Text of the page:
FIUC Note: The Utility Company has been working with the Town for some time to apply State grant money that the Town allocated to Fishers Island to replace lead goosenecks that connect some service lines to water mains. Goosenecks are only about a foot long and the Company believes that there are relatively few of them. The Town is now proposing to allocate to Fishers Island additional grant money that Greenport will not be using. The Utility Company is developing plans for using the additional funds. ~ Tom Siebens
By Brianne Ledda
Southold plans to focus state funds on replacing lead service lines in water distribution systems on Fishers Island, cutting Greenport from the equation.
The state Department of Health granted $611,363 under the Lead Service Line Replacement Program to the town, which did not apply for the funds, a few years ago, according to town engineer Michael Collins at a Town Board work session on Tuesday.
“Why this was a bit problematic for the town is that we don’t control any of these systems,” he said.
The funding was part of a $20 million statewide grant from the New York Department of Health to improve the quality of residential drinking water. Southold was one of four Long Island towns to receive funds from the grant.
Fishers Island is “probably the location that has the most number of these potential connections,” but they use a private utility company not controlled by the town, according to Mr. Collins. Greenport Village “reportedly had some connections” but is run by a separate government.
To get around this, the town entered an agreement with the Department of Health — Southold would control the budget and sign contracts with the other two entities to distribute the funds.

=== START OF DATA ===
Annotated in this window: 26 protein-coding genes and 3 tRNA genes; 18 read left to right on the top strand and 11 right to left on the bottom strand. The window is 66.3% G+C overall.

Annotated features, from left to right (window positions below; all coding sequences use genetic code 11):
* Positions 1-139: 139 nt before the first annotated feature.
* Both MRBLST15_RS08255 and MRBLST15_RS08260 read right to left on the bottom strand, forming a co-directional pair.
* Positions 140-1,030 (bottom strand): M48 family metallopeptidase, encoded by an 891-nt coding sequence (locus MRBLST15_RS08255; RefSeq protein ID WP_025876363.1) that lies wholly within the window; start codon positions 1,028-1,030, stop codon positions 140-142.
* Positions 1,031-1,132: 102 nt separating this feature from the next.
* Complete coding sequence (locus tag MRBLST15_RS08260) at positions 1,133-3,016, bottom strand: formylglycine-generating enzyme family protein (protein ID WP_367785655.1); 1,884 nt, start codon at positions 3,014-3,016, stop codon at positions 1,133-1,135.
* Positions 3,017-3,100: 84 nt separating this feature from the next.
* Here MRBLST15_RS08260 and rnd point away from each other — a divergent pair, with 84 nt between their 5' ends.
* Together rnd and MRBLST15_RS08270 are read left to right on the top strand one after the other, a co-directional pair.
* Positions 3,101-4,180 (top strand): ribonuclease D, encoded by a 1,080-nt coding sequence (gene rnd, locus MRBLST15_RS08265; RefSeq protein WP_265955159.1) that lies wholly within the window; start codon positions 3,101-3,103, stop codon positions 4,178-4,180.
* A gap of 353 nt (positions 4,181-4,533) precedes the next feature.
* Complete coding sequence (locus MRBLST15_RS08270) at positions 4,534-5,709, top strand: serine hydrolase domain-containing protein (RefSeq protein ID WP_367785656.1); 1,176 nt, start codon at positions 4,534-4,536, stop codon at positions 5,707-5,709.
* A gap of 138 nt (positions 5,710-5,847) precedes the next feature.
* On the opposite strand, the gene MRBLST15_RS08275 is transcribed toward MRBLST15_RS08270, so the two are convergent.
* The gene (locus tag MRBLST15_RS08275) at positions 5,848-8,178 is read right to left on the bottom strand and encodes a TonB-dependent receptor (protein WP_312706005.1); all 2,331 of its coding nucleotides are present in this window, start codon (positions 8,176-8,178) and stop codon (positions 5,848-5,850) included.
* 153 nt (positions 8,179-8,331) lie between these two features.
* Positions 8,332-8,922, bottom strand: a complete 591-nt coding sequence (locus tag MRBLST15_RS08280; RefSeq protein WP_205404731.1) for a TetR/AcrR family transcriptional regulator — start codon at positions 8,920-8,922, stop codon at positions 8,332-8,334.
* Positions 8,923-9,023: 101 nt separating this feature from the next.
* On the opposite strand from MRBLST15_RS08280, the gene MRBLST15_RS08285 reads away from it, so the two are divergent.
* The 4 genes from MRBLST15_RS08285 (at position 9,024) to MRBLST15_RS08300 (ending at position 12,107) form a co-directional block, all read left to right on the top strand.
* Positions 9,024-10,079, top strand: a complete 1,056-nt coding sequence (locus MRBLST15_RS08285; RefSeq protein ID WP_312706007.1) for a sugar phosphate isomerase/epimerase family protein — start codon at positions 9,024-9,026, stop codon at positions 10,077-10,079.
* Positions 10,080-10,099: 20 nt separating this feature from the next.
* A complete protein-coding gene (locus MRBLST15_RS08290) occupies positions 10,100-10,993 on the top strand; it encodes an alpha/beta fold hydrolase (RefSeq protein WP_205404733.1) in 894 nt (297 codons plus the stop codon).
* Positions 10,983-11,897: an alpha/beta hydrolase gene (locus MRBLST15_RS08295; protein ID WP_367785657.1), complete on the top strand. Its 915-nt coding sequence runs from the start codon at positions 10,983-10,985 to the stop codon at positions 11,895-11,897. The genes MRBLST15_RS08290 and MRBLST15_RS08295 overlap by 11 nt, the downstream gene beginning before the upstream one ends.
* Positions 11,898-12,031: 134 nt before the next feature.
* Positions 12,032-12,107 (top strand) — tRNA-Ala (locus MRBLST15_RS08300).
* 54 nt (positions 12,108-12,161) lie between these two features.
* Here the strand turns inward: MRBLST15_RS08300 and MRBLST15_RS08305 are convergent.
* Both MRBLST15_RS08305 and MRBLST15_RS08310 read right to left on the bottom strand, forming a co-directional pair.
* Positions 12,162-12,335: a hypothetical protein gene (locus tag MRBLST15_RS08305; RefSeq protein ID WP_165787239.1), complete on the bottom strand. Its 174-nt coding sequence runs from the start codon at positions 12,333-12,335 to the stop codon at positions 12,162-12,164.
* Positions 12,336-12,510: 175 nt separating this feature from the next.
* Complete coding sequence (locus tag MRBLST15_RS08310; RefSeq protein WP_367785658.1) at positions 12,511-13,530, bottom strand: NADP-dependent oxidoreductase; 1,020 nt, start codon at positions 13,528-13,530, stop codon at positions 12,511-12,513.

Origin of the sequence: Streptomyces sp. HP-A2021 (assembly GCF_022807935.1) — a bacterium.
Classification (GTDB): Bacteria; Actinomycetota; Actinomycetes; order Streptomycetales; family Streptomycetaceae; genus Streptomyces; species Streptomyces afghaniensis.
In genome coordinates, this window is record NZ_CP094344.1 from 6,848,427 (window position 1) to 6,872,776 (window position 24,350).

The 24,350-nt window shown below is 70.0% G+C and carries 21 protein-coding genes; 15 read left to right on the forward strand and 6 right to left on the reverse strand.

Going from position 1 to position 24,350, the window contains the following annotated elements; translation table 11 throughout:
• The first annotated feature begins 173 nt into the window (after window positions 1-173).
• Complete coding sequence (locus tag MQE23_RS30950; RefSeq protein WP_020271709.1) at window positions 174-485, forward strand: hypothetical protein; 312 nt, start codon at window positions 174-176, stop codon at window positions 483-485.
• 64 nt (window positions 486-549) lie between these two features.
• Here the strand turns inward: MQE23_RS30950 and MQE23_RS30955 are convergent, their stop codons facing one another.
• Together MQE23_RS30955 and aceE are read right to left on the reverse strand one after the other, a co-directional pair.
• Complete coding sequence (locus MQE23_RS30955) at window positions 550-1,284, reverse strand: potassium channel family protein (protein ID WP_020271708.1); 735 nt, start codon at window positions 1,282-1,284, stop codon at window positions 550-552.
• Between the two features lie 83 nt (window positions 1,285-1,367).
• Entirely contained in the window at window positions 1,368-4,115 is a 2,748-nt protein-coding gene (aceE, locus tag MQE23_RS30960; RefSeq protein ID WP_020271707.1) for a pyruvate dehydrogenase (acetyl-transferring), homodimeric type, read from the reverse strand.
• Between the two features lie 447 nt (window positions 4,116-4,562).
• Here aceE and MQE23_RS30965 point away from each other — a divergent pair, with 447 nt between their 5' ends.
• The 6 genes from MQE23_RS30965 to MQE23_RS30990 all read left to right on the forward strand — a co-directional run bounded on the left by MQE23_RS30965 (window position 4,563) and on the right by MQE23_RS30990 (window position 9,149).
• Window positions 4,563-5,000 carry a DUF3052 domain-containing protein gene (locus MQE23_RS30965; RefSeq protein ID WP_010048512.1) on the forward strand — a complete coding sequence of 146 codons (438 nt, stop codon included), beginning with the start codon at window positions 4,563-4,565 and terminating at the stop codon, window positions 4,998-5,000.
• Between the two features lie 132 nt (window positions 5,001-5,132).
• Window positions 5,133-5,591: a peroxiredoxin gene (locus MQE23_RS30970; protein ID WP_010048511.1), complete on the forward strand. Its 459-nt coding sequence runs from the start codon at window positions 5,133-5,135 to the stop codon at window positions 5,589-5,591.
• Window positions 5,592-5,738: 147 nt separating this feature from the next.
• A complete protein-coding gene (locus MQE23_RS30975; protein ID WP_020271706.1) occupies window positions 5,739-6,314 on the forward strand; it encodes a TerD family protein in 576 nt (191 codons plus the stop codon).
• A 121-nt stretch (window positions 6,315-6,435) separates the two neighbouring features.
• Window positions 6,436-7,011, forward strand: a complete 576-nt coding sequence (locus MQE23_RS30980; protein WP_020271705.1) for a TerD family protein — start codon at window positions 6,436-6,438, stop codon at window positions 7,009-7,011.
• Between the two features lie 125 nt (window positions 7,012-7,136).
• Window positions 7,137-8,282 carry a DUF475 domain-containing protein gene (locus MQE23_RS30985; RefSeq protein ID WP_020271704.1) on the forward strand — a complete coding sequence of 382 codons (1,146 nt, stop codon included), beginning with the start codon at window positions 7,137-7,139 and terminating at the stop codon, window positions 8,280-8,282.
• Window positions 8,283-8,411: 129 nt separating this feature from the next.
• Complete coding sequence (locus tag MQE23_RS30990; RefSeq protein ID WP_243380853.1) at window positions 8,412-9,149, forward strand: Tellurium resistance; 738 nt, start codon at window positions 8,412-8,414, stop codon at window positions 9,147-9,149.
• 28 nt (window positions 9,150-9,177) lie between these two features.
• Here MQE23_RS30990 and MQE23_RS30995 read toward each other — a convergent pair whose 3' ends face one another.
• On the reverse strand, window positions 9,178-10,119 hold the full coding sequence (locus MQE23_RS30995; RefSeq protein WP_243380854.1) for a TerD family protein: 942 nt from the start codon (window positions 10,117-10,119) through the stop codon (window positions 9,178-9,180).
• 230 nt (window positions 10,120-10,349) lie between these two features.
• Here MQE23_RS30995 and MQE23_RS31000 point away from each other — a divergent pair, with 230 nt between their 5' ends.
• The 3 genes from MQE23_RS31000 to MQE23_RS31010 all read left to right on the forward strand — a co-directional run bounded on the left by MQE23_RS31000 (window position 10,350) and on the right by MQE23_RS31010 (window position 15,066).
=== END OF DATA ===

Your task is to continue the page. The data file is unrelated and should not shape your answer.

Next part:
“We’ve tried to achieve some progress on this with very little success, which apparently is not uncommon. Other towns have similar problems,” Mr. Collins said.
Greenport has spent “zero dollars,” he said. A project was started on Fishers Island, but it ran into a few problems.
“They were talking about putting in new service mains in the same area that we were going to replace lines, so we were trying to try and dovetail those two projects together. We as a town were also preparing to repair sidewalks in the same area, which would have then been destroyed again and then rebuilt, and then COVID hit. So we haven’t really progressed that far on Fishers,” Mr. Collins explained.
The DOH agreement expires in February, but the department indicated it would be willing to extend it for at least another year. Agreements with both Greenport and Fishers Island have expired.
Mr. Collins asked the Town Board if the project should continue. “If we want to not continue this arrangement, we can give the remainder of the money back to the Department of Health and be done with this in February,” he said.
Otherwise, he suggested rearranging the contracts to send all the money to Fishers Island.
“The simple reason being that Greenport can do this work in-house, has not identified any connections over three years and has spent zero dollars,” he said. “I don’t think that there’s any opportunity to continue spending the money in the village and if we continue this empty arrangement with them, it’s likely that we’re going to leave $160,000 on the table at the end of this.”
Supervisor Scott Russell said he would give Greenport a call. Mr. Collins said he’d start conversations with the DOH about the contract extension.